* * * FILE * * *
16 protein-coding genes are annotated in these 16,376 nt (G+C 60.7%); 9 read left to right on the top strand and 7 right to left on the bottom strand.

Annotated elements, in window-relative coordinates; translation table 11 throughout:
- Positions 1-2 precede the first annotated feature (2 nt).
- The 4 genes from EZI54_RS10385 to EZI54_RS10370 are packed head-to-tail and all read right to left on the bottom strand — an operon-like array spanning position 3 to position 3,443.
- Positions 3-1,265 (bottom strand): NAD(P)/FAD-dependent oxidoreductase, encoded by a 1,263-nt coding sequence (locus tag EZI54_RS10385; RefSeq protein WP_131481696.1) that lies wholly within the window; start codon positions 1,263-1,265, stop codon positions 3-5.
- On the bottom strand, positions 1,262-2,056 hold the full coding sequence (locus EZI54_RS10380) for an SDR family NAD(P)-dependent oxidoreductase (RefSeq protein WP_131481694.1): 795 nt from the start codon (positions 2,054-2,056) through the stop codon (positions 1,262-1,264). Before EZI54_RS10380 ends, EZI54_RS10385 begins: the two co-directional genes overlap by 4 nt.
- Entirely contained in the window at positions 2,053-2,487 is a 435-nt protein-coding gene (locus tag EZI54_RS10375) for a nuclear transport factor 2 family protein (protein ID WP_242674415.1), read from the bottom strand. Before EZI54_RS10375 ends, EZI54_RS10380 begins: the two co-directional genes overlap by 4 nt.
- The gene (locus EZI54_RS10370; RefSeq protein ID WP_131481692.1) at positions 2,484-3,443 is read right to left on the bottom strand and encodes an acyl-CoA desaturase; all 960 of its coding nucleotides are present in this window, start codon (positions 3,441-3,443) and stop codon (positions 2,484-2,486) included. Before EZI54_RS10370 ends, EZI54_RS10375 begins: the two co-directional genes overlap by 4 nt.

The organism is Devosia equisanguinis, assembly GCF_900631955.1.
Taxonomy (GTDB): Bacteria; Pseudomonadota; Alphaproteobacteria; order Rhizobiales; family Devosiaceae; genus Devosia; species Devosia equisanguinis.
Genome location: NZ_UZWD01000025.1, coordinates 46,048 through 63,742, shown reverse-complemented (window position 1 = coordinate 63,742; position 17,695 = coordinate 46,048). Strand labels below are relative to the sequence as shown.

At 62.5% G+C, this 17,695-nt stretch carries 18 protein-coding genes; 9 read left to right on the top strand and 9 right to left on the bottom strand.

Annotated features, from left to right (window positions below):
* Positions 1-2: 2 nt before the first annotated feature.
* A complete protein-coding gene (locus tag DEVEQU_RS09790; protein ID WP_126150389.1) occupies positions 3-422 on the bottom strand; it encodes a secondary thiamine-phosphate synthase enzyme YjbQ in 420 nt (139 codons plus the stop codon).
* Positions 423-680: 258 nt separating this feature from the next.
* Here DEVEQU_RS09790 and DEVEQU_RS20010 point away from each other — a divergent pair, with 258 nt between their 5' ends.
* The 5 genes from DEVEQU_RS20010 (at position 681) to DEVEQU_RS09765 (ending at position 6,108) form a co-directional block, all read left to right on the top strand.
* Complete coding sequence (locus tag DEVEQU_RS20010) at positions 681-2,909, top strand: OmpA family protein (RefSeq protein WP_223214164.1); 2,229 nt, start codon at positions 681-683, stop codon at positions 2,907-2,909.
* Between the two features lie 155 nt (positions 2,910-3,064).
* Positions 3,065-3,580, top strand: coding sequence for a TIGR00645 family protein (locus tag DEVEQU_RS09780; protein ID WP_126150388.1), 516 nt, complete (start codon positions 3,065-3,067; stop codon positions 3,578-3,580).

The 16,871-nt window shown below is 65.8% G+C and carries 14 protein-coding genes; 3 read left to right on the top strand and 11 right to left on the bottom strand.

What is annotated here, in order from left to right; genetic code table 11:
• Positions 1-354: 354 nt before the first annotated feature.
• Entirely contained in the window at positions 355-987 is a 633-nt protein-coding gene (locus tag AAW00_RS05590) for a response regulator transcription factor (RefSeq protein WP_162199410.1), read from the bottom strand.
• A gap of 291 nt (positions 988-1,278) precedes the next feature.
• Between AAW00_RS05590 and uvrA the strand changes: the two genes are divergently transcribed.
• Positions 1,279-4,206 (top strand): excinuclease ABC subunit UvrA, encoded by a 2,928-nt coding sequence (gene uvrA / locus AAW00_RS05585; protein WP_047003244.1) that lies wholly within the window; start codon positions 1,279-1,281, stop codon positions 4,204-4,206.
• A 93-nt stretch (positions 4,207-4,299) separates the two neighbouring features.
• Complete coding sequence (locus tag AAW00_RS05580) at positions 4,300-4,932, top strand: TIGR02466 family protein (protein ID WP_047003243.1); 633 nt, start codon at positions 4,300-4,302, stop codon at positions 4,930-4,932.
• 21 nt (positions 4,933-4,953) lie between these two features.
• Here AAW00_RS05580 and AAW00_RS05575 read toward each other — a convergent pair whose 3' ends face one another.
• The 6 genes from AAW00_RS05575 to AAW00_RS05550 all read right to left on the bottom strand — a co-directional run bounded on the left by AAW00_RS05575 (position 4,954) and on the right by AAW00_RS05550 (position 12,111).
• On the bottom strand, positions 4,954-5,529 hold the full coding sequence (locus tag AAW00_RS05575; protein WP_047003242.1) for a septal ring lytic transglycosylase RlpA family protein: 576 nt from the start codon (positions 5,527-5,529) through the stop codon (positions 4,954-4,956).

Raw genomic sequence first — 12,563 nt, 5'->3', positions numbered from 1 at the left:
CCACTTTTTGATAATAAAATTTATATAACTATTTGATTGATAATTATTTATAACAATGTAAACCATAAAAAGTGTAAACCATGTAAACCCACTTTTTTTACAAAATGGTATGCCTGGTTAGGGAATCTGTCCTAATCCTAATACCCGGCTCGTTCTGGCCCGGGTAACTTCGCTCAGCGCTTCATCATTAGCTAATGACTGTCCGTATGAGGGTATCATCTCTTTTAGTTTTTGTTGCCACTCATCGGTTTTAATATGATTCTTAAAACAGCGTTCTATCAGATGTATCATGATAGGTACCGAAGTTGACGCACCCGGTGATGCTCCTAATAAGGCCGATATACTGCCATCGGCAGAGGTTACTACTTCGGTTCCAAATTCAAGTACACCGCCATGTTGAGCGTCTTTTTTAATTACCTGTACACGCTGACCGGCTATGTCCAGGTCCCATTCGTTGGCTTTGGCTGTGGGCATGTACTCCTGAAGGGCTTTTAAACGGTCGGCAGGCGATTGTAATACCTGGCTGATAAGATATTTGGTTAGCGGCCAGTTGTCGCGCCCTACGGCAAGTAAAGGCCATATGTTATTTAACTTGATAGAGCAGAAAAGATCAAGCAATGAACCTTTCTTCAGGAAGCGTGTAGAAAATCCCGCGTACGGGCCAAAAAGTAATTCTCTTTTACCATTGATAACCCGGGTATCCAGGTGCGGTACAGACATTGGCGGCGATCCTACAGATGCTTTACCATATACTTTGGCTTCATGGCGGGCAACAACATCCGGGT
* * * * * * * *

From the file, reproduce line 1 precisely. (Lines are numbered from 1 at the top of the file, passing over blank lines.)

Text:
16 protein-coding genes are annotated in these 16,376 nt (G+C 60.7%); 9 read left to right on the top strand and 7 right to left on the bottom strand.